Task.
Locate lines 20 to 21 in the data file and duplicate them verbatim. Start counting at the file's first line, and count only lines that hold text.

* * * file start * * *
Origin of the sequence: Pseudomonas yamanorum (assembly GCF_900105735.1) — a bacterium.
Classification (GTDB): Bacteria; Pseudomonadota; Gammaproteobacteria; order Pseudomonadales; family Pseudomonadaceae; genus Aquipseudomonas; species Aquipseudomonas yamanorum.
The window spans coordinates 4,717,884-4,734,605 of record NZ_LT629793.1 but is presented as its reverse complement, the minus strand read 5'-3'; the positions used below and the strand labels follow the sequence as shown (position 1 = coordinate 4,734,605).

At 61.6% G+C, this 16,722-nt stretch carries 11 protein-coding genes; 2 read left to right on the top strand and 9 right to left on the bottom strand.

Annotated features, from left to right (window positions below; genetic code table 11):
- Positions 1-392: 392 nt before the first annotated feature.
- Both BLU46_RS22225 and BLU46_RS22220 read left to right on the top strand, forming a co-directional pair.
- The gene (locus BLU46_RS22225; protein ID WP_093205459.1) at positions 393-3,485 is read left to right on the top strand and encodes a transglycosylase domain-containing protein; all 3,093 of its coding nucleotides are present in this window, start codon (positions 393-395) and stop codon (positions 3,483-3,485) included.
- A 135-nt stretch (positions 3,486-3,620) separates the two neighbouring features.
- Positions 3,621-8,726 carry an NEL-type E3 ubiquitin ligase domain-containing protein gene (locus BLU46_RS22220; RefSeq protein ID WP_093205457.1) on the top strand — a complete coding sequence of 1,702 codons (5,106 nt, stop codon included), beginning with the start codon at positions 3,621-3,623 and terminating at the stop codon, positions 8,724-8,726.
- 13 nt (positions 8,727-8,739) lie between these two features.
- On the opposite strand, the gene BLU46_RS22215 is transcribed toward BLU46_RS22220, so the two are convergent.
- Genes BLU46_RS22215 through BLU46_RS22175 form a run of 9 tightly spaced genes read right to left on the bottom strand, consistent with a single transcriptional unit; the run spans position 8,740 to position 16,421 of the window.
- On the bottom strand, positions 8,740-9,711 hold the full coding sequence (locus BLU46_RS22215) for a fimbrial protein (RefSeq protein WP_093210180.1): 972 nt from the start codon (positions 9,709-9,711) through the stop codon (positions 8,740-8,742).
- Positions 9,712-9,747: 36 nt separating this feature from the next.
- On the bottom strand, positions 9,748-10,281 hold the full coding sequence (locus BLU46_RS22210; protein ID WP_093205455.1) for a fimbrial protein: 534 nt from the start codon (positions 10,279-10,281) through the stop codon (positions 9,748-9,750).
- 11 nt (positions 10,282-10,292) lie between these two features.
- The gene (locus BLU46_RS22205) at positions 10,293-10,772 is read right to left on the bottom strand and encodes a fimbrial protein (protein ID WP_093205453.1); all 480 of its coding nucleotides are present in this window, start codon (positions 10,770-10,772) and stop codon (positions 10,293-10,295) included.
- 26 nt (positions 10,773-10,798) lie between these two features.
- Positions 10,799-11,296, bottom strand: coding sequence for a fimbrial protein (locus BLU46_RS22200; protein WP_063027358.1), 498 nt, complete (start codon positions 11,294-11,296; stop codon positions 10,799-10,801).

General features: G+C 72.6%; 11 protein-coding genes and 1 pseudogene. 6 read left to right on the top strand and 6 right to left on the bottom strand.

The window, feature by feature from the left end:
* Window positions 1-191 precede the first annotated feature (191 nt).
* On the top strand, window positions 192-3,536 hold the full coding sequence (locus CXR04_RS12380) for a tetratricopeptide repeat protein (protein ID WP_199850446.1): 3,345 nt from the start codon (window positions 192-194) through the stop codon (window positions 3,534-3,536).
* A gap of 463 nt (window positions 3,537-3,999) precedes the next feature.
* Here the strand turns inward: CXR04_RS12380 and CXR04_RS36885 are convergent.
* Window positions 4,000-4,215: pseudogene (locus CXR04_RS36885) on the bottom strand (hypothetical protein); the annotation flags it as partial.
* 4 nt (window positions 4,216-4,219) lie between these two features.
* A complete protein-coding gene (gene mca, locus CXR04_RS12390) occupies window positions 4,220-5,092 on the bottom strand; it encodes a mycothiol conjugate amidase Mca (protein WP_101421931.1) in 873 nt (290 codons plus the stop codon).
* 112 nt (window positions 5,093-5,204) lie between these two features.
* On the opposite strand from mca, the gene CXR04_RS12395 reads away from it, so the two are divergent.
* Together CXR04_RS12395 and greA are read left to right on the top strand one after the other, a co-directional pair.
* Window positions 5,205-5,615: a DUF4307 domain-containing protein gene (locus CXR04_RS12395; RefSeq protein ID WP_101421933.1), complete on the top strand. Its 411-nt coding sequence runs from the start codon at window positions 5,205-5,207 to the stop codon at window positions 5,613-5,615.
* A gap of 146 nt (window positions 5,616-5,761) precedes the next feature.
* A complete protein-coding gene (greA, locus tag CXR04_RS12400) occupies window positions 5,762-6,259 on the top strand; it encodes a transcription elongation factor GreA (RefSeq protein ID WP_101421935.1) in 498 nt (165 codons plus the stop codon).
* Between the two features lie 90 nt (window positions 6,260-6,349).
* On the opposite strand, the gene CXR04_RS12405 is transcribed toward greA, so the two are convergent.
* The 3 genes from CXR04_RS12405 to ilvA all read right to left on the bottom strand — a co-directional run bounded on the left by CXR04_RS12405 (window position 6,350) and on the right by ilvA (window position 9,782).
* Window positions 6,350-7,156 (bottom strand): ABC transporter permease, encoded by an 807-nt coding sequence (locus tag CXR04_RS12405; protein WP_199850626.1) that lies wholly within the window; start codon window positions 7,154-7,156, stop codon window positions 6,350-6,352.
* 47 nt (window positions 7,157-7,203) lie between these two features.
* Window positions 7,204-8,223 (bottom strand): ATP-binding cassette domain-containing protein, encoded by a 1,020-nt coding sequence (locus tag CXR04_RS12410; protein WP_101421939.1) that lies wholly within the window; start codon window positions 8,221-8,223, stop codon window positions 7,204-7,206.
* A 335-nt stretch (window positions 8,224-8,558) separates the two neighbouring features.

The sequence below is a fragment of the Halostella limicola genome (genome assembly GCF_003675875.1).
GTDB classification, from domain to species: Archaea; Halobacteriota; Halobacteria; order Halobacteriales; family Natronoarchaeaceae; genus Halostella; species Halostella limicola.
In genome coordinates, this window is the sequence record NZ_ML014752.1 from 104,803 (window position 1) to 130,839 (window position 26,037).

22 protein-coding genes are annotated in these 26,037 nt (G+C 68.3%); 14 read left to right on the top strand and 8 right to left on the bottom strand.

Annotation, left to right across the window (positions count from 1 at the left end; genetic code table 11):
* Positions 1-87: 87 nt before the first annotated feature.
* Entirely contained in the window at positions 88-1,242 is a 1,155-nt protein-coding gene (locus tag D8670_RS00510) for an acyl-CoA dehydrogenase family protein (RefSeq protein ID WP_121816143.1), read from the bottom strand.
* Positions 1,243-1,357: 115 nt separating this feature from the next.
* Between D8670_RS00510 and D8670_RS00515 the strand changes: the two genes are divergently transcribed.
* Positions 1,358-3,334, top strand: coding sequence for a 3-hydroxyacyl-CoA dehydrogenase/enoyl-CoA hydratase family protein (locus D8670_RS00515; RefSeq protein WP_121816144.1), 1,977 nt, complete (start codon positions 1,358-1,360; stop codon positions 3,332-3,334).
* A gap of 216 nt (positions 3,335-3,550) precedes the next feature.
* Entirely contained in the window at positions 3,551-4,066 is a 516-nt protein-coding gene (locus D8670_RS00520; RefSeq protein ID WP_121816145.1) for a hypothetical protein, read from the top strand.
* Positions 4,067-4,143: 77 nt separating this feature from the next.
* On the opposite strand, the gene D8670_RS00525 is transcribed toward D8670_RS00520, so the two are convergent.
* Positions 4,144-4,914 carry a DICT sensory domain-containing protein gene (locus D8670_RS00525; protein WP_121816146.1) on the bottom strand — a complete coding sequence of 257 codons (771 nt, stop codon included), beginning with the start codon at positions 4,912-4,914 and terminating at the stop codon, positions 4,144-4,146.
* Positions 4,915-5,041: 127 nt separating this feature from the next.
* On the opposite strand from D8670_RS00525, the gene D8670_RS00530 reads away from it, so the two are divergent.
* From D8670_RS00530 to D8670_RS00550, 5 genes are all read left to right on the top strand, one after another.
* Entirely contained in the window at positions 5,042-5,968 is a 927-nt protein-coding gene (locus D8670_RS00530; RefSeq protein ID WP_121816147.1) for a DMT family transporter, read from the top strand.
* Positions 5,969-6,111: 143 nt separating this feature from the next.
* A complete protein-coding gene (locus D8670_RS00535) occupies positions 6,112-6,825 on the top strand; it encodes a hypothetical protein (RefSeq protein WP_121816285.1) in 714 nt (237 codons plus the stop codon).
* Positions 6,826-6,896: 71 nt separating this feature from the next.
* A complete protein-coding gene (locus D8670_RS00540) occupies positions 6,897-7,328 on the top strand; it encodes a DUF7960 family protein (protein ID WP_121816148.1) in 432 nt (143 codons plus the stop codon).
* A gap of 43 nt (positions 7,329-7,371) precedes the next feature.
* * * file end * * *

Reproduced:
- Positions 10,799-11,296, bottom strand: coding sequence for a fimbrial protein (locus BLU46_RS22200; protein WP_063027358.1), 498 nt, complete (start codon positions 11,294-11,296; stop codon positions 10,799-10,801).

General features: G+C 72.6%; 11 protein-coding genes and 1 pseudogene. 6 read left to right on the top strand and 6 right to left on the bottom strand.